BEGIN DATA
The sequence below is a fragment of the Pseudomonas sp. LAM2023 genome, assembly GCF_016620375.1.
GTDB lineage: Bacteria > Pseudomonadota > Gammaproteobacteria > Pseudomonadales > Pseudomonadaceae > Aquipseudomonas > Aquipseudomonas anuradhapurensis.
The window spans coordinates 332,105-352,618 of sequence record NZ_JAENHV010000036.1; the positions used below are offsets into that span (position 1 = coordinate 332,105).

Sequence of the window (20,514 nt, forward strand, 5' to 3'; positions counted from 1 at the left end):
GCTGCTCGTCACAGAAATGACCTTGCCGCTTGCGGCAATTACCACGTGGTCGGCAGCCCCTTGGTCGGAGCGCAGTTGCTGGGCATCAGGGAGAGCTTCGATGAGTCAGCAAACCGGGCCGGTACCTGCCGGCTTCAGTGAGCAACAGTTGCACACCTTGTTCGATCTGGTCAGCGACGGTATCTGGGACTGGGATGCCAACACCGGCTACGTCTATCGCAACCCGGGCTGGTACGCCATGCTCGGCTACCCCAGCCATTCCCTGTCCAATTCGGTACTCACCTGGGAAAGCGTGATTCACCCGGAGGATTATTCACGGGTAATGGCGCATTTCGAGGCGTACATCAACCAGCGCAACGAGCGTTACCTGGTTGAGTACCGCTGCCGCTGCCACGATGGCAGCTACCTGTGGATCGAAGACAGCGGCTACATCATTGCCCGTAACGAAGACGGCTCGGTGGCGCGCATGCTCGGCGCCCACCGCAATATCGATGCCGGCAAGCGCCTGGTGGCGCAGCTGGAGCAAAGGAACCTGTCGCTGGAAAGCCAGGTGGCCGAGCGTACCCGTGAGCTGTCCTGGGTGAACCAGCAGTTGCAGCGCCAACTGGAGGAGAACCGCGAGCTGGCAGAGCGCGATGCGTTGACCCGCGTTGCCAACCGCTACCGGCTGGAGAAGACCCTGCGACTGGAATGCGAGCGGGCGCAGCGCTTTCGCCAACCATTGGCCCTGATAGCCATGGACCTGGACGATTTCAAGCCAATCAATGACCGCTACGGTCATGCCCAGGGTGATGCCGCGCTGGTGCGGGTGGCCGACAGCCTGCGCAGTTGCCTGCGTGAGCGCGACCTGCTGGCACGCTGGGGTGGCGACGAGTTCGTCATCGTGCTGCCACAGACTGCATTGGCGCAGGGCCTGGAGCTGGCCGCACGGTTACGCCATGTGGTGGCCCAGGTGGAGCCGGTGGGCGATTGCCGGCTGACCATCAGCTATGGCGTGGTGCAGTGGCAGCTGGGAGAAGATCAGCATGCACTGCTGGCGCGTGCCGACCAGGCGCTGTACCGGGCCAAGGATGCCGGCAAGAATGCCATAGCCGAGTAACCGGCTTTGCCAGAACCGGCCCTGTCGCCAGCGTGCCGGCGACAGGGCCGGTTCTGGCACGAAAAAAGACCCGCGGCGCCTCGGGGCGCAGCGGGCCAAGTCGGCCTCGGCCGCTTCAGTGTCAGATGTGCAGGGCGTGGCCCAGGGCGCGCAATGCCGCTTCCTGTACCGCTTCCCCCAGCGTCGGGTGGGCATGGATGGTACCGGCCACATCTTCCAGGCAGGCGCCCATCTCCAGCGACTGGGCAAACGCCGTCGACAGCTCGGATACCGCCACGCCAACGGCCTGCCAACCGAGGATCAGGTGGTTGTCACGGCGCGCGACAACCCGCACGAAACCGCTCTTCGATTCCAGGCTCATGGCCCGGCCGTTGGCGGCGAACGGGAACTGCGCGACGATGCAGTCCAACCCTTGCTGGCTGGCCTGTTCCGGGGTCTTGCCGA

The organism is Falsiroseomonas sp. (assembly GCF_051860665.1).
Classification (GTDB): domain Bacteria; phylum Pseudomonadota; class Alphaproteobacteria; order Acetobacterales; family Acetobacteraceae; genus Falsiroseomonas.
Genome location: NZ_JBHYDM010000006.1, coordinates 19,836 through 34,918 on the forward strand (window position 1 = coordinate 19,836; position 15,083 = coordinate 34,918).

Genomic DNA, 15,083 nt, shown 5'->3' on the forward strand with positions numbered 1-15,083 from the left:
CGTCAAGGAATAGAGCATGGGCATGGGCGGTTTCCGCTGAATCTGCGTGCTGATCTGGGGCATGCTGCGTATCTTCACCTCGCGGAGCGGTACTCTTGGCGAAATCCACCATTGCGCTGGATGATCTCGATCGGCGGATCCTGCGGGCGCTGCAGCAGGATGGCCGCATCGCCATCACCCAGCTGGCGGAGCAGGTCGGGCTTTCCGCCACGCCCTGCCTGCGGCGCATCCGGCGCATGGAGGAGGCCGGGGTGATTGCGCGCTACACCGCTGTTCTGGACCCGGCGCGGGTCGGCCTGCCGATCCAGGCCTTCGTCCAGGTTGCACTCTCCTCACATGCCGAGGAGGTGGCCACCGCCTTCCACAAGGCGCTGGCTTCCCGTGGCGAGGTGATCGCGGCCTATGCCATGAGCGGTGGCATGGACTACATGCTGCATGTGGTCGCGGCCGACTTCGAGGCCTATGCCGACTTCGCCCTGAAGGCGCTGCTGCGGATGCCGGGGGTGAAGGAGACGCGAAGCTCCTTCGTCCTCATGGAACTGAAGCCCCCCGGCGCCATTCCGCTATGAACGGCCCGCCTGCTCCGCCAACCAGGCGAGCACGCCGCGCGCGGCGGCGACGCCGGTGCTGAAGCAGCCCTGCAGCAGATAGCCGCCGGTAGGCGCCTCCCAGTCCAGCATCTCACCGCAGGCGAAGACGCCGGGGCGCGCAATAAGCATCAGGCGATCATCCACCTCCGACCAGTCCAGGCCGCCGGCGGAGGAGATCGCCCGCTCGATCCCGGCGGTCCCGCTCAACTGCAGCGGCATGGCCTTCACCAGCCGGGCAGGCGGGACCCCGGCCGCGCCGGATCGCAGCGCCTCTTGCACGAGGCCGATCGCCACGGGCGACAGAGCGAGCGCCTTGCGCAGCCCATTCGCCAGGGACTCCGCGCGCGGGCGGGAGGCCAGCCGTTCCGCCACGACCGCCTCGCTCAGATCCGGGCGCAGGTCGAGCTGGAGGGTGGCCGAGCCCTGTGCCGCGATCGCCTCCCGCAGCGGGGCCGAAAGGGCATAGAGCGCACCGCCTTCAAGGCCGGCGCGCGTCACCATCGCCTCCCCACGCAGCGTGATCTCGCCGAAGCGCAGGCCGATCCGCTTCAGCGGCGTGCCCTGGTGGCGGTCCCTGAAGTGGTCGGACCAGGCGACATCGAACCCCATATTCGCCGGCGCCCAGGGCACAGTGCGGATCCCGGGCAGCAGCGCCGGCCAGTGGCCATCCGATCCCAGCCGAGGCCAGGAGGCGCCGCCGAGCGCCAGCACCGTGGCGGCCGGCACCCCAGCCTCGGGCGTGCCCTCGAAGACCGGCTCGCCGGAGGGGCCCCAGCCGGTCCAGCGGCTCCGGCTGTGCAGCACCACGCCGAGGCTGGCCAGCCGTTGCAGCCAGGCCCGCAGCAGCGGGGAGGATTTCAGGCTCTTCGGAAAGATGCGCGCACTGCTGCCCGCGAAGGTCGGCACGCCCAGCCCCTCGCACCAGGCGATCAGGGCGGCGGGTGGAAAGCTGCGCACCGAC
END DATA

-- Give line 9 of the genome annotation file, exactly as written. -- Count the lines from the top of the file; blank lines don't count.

Genomic DNA, 15,083 nt, shown 5'->3' on the forward strand with positions numbered 1-15,083 from the left: